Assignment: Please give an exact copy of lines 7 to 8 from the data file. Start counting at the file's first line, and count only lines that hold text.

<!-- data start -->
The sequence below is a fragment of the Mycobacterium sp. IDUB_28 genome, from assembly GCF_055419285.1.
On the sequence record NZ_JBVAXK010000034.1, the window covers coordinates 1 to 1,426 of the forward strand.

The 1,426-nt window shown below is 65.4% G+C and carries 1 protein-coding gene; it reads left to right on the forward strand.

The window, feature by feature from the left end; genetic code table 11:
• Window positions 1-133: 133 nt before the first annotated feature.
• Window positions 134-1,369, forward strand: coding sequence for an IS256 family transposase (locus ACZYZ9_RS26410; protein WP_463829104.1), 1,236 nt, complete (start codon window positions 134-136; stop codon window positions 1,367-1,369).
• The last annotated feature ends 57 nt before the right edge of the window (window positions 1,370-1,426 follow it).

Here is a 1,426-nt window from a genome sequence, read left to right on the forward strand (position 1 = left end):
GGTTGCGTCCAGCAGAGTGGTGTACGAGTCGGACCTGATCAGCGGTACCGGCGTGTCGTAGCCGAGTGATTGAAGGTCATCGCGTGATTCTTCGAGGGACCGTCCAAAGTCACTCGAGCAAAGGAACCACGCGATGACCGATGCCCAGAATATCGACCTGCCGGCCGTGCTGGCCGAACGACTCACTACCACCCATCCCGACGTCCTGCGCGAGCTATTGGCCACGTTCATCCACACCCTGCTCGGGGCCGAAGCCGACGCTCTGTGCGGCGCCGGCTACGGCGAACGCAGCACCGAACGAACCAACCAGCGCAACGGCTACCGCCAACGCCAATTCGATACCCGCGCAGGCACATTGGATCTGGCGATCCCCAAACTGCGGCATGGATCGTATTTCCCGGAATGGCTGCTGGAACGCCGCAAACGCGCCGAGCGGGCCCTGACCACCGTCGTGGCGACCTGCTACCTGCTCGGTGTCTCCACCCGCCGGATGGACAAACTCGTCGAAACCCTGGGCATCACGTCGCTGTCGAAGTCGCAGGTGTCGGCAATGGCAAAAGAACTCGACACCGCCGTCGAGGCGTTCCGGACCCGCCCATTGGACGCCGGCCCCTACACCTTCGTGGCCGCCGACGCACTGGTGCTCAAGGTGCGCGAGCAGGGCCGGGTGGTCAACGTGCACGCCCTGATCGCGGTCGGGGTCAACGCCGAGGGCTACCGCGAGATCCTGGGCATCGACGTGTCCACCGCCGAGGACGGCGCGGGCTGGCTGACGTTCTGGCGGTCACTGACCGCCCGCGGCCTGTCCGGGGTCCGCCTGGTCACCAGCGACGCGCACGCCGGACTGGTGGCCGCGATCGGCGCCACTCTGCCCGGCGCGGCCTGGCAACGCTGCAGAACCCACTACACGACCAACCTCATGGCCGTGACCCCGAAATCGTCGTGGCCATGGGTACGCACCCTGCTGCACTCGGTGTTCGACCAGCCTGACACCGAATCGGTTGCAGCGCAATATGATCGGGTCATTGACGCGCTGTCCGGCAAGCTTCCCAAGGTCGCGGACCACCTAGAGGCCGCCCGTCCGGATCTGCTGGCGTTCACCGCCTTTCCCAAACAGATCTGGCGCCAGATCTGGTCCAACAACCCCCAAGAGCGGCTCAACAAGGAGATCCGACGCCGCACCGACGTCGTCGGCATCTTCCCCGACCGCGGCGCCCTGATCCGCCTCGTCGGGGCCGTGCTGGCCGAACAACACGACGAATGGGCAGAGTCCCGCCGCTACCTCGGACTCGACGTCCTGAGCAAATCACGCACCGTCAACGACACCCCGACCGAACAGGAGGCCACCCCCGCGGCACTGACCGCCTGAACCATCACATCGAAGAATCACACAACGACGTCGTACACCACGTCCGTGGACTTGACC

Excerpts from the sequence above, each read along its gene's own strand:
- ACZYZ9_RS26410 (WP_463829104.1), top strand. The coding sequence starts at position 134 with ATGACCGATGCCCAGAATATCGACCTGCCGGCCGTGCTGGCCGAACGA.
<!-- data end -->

• The last annotated feature ends 57 nt before the right edge of the window (window positions 1,370-1,426 follow it).

Here is a 1,426-nt window from a genome sequence, read left to right on the forward strand (position 1 = left end):